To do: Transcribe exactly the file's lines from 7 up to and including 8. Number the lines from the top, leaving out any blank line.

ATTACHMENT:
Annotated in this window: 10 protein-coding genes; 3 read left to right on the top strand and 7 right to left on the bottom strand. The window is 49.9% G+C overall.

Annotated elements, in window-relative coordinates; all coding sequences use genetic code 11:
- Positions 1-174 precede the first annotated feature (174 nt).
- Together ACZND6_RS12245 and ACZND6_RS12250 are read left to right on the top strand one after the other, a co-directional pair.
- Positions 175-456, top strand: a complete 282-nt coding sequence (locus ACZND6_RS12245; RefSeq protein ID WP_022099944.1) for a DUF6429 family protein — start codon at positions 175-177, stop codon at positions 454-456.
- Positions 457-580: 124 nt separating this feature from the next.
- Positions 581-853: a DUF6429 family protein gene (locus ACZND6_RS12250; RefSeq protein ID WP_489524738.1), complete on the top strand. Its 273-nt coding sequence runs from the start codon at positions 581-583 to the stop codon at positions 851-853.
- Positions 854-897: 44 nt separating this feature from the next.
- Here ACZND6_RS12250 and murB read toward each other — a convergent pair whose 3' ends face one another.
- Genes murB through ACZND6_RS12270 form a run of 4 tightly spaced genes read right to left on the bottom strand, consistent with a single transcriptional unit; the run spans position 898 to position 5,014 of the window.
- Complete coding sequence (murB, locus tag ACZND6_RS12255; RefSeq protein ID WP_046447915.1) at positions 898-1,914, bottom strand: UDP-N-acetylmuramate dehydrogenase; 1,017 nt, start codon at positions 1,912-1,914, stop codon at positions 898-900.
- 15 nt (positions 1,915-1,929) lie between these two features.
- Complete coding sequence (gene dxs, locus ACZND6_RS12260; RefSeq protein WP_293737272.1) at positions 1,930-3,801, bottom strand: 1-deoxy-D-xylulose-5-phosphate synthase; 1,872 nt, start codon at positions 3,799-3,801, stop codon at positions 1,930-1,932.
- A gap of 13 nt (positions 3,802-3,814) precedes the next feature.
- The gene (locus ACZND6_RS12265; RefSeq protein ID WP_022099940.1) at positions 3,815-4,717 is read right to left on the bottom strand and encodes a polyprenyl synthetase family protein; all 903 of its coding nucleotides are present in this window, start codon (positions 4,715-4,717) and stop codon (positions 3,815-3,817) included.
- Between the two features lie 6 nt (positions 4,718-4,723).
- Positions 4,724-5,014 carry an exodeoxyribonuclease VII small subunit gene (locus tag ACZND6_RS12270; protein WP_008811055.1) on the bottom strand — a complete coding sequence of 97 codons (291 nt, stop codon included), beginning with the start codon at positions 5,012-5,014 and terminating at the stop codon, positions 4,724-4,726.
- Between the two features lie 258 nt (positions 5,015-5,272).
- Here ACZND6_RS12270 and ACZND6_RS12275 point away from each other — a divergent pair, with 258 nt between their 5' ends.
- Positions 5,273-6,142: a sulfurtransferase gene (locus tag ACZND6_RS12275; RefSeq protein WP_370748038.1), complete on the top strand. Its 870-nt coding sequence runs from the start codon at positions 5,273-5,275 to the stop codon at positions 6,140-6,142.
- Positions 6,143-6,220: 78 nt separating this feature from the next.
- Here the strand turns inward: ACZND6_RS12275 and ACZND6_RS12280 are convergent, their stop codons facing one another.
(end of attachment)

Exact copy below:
- Positions 581-853: a DUF6429 family protein gene (locus ACZND6_RS12250; RefSeq protein ID WP_489524738.1), complete on the top strand. Its 273-nt coding sequence runs from the start codon at positions 581-583 to the stop codon at positions 851-853.
- Positions 854-897: 44 nt separating this feature from the next.